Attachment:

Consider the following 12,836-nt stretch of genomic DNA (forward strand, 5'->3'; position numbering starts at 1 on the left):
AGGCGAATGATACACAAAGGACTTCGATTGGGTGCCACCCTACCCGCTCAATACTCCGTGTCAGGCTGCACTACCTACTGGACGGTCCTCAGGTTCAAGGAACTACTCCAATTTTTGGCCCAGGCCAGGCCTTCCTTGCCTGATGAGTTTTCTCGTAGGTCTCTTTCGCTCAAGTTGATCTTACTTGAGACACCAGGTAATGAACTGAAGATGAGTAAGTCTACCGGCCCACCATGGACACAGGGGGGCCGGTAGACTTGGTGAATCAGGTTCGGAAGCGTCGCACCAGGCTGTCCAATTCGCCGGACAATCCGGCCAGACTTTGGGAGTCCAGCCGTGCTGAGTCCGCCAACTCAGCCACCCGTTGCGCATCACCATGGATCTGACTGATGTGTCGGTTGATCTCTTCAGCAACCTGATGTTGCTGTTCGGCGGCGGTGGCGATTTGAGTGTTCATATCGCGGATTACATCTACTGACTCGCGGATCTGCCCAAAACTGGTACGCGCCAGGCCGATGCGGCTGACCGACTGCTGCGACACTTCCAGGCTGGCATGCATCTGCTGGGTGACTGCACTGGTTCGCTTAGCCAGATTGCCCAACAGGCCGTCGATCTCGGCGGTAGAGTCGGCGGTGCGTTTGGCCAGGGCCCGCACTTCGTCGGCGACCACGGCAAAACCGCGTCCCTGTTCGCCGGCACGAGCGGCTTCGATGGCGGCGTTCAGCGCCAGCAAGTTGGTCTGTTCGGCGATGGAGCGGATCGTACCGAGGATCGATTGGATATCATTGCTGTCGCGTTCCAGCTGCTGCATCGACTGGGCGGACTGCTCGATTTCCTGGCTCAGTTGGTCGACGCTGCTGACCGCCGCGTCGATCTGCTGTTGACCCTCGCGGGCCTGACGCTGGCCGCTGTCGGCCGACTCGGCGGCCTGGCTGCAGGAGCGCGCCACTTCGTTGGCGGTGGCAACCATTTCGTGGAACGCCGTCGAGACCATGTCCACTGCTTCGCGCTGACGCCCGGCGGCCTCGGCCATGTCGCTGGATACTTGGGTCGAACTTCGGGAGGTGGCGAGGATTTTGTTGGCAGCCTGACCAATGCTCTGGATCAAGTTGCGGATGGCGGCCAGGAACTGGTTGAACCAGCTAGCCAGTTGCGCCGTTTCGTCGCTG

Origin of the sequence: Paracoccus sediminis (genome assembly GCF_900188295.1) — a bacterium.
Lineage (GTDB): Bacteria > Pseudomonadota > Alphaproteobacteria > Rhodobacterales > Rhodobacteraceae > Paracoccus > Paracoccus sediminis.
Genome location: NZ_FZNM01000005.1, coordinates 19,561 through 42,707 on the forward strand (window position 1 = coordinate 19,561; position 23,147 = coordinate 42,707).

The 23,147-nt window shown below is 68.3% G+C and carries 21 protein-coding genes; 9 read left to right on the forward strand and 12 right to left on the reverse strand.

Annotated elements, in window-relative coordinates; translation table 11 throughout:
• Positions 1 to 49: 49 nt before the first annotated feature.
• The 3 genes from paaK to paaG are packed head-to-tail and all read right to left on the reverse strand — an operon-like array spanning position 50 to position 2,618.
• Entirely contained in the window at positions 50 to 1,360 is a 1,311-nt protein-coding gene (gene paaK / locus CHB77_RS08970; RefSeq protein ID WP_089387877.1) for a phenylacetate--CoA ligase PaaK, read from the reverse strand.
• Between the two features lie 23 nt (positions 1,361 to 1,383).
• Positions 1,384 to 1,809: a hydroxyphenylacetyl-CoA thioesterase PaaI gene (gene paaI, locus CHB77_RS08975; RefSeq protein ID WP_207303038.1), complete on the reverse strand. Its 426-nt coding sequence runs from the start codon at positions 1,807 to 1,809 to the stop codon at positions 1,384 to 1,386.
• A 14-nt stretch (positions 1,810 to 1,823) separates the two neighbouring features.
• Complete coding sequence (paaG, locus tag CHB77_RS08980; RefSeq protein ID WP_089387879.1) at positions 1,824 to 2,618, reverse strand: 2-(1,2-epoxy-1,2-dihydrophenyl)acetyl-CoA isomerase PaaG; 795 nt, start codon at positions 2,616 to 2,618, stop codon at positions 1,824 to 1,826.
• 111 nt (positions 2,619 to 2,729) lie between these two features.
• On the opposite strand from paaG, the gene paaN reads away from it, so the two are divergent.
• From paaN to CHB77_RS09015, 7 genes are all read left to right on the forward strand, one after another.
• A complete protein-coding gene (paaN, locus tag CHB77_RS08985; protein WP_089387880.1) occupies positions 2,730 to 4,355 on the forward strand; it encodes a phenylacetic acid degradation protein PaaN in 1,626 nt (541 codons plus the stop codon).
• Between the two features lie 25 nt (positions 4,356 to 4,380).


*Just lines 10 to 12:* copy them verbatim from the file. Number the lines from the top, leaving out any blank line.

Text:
• Entirely contained in the window at positions 50 to 1,360 is a 1,311-nt protein-coding gene (gene paaK / locus CHB77_RS08970; RefSeq protein ID WP_089387877.1) for a phenylacetate--CoA ligase PaaK, read from the reverse strand.
• Between the two features lie 23 nt (positions 1,361 to 1,383).
• Positions 1,384 to 1,809: a hydroxyphenylacetyl-CoA thioesterase PaaI gene (gene paaI, locus CHB77_RS08975; RefSeq protein ID WP_207303038.1), complete on the reverse strand. Its 426-nt coding sequence runs from the start codon at positions 1,807 to 1,809 to the stop codon at positions 1,384 to 1,386.